The strategy of LPSFL was and remains to provide regular football for schools governed by rules which emphasise the importance of taking part whilst allowing competition. By arranging the league into two equal divisions it was hoped children of all abilities would be able to benefit from a team sport and have something to strive for. As most Lambeth schools do not have playing fields LPSFL remains one of the few opportunities Lambeth children have for regular participation in sport taking place outdoors and on grass.
The league believes that it can help provide opportunities for talented sporting children from disadvantaged backgrounds to harness and develop their natural abilities. Accordingly links were established with the South London Schools FA which is the Football Associations local governing body and responsible for elite players through its district representative teams. In addition primary schoolchildren are actively encouraged to continue playing football when they switch to secondary school through liaison with youth and adult football teams based at the South Bank University sports ground.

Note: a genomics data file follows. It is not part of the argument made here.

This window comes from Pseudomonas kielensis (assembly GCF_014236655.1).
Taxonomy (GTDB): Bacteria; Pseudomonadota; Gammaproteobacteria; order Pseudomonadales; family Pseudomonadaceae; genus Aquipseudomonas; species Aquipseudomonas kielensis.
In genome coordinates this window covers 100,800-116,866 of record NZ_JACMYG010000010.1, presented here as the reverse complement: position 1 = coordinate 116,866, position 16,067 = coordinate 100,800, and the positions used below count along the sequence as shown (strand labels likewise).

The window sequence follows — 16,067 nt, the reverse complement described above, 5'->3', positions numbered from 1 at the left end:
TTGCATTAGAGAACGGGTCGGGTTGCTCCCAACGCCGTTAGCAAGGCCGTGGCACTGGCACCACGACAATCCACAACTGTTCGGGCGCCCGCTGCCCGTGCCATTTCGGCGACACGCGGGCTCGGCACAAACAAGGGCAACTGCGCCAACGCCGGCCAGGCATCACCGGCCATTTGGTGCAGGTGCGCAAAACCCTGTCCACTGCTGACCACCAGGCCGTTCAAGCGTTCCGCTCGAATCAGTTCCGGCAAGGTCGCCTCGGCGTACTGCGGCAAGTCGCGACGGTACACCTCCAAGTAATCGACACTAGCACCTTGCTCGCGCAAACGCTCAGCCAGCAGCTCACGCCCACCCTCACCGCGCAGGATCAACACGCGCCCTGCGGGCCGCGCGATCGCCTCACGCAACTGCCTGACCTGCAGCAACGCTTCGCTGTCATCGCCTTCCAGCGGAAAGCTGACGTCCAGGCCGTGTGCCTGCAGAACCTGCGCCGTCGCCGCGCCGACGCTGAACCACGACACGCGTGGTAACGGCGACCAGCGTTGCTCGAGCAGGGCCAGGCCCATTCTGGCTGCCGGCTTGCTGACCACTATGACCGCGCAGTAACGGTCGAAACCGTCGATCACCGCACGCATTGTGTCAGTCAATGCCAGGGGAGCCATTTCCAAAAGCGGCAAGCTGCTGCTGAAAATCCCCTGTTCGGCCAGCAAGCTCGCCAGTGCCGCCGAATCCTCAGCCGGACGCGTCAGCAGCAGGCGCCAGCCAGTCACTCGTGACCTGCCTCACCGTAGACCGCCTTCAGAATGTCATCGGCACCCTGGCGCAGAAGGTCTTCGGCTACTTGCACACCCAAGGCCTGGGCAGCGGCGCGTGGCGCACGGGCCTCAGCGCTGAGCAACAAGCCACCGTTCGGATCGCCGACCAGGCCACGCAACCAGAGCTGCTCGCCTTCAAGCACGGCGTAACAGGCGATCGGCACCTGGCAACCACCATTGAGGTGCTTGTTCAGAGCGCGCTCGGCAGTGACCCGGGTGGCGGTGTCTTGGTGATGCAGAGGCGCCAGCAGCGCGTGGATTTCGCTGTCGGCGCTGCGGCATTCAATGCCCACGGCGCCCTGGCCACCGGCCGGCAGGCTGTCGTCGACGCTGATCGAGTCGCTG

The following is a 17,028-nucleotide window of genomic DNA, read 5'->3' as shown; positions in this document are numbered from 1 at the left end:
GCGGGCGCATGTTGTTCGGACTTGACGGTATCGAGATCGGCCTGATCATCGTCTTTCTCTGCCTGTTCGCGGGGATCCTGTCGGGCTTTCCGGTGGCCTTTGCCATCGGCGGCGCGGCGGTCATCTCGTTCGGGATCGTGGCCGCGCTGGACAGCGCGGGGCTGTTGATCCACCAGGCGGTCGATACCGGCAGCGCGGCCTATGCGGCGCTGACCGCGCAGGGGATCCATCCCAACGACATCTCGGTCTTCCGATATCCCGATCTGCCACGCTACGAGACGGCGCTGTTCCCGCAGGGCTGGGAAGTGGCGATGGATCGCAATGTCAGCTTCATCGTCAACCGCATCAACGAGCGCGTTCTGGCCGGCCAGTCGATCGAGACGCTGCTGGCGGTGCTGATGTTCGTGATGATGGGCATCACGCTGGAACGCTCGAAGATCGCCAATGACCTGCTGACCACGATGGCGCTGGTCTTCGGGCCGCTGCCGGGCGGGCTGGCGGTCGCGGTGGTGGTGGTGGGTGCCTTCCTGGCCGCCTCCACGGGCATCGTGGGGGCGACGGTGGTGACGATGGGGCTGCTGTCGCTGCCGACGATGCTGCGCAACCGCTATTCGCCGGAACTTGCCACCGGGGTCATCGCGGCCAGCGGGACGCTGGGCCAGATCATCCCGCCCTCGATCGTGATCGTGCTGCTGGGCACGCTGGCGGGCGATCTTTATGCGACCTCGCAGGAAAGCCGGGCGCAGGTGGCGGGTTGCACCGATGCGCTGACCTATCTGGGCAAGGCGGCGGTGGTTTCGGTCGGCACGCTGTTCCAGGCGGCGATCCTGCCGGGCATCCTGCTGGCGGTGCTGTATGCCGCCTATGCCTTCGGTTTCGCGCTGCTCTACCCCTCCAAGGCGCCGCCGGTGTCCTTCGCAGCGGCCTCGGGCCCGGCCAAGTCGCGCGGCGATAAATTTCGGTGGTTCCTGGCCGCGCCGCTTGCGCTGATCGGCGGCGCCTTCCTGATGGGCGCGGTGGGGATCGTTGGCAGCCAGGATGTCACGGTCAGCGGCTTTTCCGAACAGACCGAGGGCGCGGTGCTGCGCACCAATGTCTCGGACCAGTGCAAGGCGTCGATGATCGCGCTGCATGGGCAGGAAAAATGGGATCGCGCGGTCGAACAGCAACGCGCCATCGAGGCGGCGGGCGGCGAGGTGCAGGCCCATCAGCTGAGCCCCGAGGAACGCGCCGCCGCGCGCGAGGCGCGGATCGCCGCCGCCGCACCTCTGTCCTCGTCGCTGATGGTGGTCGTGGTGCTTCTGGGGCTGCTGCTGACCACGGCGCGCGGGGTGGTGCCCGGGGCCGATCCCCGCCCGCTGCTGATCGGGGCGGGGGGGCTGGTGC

A spin off from the success of our competition has been that the composition of the South London Schools FA district representative under 11 team drawn from Lambeth and Southwark schools has become overwhelmingly made up of Lambeth schoolchildren. For players of higher than average ability this represents a greatly increased opportunity to play football at a higher level and in some cases to play with professional clubs which send scouts to the representative matches. The district team in fact relies not only on the players from our League but for a manager and coach to run the side.